A Godly Leader’s Legacy

…the command of David the man of God (Nehemiah 12:24).

In Nehemiah 11-12 long lists of names and functions are listed as Jerusalem is repopulated and the temple functions reestablished.

One important aspect of worship is the temple musicians and singers who offered thanks to God. The organization of these worshipers was instituted by King David nearly 600 years earlier, so the phrase “according to the command of David” doesn’t surprise me.

But the description “the man of God” does surprise me!

Why not just “King David”? Yet 600 years after his reign David is still known as God’s man!

A mark of a godly leader is one the people still think of as “godly” long after he’s gone.

My prayer—Lord, may my legacy continue to bring You glory long after I have left the scene.

This is Part 11 in my series on godly leadership. You can check out all of my posts by clicking here.

The Legacy Of Amos Alonzo Stagg

This is an excerpt from Mark Batterson’s powerful book Chase The Lion

chase-the-lion“When I hear the word legacy, I think of Amos Alonzo Stagg. You can’t walk very far on the University of Chicago campus without bumping into his legacy. As the coach of the original Monsters of the Midway, Coach Stagg led the university to two national titles in 1905 and 1913.

“His football legacy includes the huddle, the Statue of Liberty play, the onside kick, the T-formation, the end-around, and the forward pass. In other words, he practically invented the game of football as we know it. But that isn’t his most enduring or most endearing legacy.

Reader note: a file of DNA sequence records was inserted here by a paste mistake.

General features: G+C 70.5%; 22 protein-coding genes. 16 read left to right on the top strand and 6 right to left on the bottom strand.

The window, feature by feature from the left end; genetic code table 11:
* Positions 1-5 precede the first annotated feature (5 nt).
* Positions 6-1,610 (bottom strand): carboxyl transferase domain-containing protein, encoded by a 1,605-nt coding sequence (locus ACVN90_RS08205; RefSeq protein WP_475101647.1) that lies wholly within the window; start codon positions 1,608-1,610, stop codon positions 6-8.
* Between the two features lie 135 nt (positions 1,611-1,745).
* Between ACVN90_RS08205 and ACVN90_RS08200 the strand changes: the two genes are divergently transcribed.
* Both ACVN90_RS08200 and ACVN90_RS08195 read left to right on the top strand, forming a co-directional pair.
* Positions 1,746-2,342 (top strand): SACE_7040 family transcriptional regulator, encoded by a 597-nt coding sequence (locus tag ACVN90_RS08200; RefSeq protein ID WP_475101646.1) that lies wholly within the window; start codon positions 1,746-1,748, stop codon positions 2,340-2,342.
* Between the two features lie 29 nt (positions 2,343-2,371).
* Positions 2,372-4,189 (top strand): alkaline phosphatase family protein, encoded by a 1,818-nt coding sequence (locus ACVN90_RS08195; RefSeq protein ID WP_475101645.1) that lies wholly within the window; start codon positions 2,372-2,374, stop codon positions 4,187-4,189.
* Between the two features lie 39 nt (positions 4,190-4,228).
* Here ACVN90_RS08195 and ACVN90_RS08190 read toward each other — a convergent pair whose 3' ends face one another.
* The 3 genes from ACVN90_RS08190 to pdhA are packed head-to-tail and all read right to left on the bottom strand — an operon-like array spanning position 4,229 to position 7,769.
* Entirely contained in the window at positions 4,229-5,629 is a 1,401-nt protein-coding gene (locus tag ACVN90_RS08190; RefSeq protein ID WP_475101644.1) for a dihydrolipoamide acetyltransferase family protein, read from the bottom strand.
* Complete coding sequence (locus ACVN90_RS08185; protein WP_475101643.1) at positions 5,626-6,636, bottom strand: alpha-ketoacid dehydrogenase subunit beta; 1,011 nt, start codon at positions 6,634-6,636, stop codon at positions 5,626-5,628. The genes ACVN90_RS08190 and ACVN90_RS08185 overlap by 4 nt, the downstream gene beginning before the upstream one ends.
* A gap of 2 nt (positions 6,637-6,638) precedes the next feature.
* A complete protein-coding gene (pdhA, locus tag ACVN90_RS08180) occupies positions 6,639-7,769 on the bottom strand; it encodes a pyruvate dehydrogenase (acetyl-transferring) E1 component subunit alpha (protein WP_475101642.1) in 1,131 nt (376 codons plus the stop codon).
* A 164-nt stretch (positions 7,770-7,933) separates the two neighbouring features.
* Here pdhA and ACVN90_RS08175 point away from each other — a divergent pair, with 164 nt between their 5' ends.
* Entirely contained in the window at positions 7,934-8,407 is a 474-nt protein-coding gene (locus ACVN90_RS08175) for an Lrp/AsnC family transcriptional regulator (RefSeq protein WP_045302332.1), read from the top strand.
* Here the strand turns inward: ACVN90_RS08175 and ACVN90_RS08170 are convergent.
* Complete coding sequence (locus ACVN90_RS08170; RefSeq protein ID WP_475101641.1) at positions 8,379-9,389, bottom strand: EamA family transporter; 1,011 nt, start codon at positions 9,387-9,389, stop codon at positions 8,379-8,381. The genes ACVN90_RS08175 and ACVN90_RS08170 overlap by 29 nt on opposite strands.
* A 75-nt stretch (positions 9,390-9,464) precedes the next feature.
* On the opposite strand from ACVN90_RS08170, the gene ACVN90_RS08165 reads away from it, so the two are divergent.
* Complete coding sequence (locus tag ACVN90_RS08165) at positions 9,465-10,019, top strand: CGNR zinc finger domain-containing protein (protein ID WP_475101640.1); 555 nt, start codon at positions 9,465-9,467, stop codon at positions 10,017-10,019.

“When Coach Stagg accepted the invitation to coach, he gave the university president a speech of sorts: ‘After much thought and prayer, I decided that my life can best be used for my Master’s service in the position you have offered.’ Amos Alonzo Stagg coached until the age of ninety-eight. But he did more than coaches players; he discipled them. He was a priest-coach. After one of his most successful seasons, a well-intentioned reporter congratulated Stagg on a job well done. Coach Stagg courteously cut him short. ‘I won’t know how good a job I did for twenty years,’ Coach Stagg said. ‘That’s when I’ll see how my boys turned out.’”

Chase The Lion (book review)

chase-the-lionThere is always something about a Mark Batterson book that motivates me to do even bigger things. But Chase The Lion took that to a whole new level!

Chase The Lion is sort of the sequel to In A Pit With A Lion On A Snowy Day. In the first book, Batterson looked at the life of Benaiah, who was a lion killer. In Chase The Lion, we go deeper into Benaiah’s motivation. What motivates a man to run toward the roar? Is he a unique individual, or can others do what he did?

Pastor Batterson then broadens his circles by looking at the other Mighty Men who, along with Benaiah, were attracted to King David. What brought these courageous warriors together? What kept them together? What were they fighting for?